There’s a growing body of thought that chronic trade imbalances and manipulated currencies used to support export industries in the developing world are the root cause of the Great Recession in the US and Europe.
This isn’t the 800lb Gorilla, this is what the Gorilla is about to break. The Gorilla is the United States, more specifically the Federal Reserve of the United States.
It is suspected that the Federal Reserve is about to embark on a huge quantitative easing effort, dubbed QEII. Essentially the Fed has decided it will start buying assets, mostly Treasuries, in the trillions of dollars. This will result in dollar depreciation, even lower interest rates in the US, and it is hoped enough inflation to finally get money moving into capital investment instead of being stuffed in the virtual mattress.
The primary goal is to break a currency regime that has been in place for more than two decades. That regime depended upon a strong dollar beneath which export markets could peg their own currency. QEII will put pressure on that strong dollar and the more the dollar devalues the greater the strain on economies who depend upon exports to grow.
Why is the 800lb Gorilla doing this? Because it is now believed the old arrangement crippled the US economy by inducing Americans to buy much of what they use from foreign manufacturing. In effect, American productive capacity was idled because American demand was being satisfied by other country exports. The result is chronically high unemployment in the US and chronically high demand for the dollar and Treasuries coming from exporters who are flush with dollars.
In short, America has been induced into an artificial output gap where demand is satisfied by exports instead of domestic manufacturing. The Great Recession and its stubbornly high unemployment showed the real underlying consequence of global trade flows that were manipulated by mercantilist export led nations such as China.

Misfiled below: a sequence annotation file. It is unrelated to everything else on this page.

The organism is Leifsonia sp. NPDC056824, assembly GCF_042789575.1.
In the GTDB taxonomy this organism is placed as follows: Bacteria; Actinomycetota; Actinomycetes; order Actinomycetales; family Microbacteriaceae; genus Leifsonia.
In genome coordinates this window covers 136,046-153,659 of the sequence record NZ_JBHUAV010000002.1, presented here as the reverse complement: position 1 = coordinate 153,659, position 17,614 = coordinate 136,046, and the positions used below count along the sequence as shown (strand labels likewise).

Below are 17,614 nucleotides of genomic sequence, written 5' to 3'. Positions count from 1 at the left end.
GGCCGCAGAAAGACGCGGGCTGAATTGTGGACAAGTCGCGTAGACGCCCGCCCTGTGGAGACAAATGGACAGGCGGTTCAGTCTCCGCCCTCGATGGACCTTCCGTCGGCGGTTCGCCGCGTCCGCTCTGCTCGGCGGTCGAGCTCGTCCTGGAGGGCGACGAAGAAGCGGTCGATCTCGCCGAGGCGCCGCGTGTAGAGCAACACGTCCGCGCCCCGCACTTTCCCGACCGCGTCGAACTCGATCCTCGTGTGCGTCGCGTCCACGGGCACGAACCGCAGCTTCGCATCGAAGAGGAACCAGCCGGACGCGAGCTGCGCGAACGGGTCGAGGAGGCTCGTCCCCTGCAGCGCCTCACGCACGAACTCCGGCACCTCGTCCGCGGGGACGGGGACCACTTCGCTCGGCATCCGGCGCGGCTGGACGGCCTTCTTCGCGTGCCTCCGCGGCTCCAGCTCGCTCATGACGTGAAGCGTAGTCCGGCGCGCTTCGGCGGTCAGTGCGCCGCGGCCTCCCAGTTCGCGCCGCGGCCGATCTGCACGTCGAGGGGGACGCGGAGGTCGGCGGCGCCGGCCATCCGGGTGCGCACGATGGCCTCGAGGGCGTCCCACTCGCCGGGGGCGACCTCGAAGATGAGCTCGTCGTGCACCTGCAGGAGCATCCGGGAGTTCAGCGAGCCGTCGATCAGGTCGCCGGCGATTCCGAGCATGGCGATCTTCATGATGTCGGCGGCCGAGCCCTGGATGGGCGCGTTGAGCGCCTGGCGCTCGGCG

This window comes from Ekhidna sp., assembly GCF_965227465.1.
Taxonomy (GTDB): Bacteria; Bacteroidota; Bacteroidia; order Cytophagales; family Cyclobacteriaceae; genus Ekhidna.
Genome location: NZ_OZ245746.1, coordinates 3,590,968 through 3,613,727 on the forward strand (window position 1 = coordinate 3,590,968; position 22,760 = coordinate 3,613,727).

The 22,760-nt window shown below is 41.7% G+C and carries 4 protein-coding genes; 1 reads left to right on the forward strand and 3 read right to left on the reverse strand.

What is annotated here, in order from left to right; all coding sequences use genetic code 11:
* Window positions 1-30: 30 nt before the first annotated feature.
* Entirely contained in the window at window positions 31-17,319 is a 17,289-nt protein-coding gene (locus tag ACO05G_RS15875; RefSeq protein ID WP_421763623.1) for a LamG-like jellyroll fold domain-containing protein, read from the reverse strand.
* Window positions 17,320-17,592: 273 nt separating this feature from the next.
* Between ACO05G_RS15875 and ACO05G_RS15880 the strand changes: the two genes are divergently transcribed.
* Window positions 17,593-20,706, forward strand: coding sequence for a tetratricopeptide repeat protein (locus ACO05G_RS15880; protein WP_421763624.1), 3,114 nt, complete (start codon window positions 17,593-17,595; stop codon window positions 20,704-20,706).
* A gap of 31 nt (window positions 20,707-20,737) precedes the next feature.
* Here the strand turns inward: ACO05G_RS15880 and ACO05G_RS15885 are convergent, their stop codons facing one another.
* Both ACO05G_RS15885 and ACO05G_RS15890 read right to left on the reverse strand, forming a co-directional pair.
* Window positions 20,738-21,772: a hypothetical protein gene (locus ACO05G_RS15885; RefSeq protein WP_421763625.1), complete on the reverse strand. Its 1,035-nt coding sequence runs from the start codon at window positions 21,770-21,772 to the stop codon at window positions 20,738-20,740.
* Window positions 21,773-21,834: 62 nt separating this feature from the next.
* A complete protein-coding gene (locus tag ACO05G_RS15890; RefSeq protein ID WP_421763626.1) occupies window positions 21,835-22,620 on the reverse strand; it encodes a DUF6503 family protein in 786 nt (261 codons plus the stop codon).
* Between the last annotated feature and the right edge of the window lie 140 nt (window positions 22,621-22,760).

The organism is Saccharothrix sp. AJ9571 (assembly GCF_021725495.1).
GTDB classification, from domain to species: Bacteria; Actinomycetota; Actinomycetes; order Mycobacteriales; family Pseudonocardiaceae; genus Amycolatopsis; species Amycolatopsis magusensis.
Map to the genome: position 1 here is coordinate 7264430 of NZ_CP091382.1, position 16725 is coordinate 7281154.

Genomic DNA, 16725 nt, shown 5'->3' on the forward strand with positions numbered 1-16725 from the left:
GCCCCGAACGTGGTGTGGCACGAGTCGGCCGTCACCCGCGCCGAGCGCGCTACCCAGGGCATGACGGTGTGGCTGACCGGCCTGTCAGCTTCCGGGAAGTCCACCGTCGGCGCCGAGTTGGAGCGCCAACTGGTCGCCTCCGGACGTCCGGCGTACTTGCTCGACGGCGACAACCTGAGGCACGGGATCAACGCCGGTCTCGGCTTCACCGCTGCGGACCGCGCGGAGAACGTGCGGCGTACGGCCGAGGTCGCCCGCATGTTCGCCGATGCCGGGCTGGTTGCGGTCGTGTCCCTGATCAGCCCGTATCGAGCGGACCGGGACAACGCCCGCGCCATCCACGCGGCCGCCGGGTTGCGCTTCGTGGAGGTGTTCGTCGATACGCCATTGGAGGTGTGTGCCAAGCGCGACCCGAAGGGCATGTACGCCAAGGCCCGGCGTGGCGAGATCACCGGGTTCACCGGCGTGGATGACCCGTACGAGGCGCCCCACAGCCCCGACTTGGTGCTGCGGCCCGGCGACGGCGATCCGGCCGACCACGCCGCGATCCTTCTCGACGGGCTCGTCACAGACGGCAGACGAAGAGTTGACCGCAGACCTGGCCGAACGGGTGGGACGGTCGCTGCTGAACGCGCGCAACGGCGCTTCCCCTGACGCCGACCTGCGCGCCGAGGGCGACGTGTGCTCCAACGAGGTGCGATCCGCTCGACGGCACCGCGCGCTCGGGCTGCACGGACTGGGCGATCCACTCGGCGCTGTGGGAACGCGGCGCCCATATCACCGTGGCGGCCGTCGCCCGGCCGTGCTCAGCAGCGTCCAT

Tim Duy writes a well respected blog called Tim Duy’s Fed Watch. In a recent post he writes:
“How has it come to this? To understand the challenge ahead, we need to begin with two points of general agreement. The first is that the US has a significant and persistent current account deficit, which implies that domestic absorption of goods and services, by all sectors, exceeds potential output. In other words, we rely on a steady inflow of goods and services to satisfy our excess demand, a situation we typically find acceptable during a high growth phase when domestic investment exceeds domestic saving. The second point of agreement is that high unemployment implies that actual output is far below potential output. We clearly have unused capacity.
Points one and two appear that they should be mutually exclusive, but they are not. The fact that they are not begs an explanation. Paul Krugman sends us to Paul Samuelson to provide that explanation:
Here’s what he [Samuelson] wrote in his 1964 paper “Theoretical notes on trade problems”: “With employment less than full and Net National Product suboptimal, all the debunked mercantilist arguments turn out to be valid.” And he went on to mention the appendix to the latest edition of his Economics, “pointing out the genuine problems for free-trade apologetics raised by overvaluation”.
I think Samuelson is correct; an excessively high dollar is the explanation for the simultaneous existence of a sizable current account deficit and excessive unemployment. Indeed, there appears to be a externally determined downward limit to real value of the Dollar, and we are close to pushing against it:”
Duy quotes another blogsite, Angry Bear, to explain why becoming so reliant on foreign production eventually results in persistently high unemployment.
“Since the early 1980′s when the US started borrowing abroad to finance its two structural deficits — federal and foreign–trades share of consumption has risen from about 6% to some 16%. Normally this has a small negative impact on the US economy, but sometimes you get quarters like the last quarter. Last quarter real domestic consumption rose at a 4.9% annual rate. That was an increase of $162.6 billion( 2005 $). But real imports also increased $142.2 billion (2005 $). That means that the increase in imports was 87.5% of the increase in domestic demand.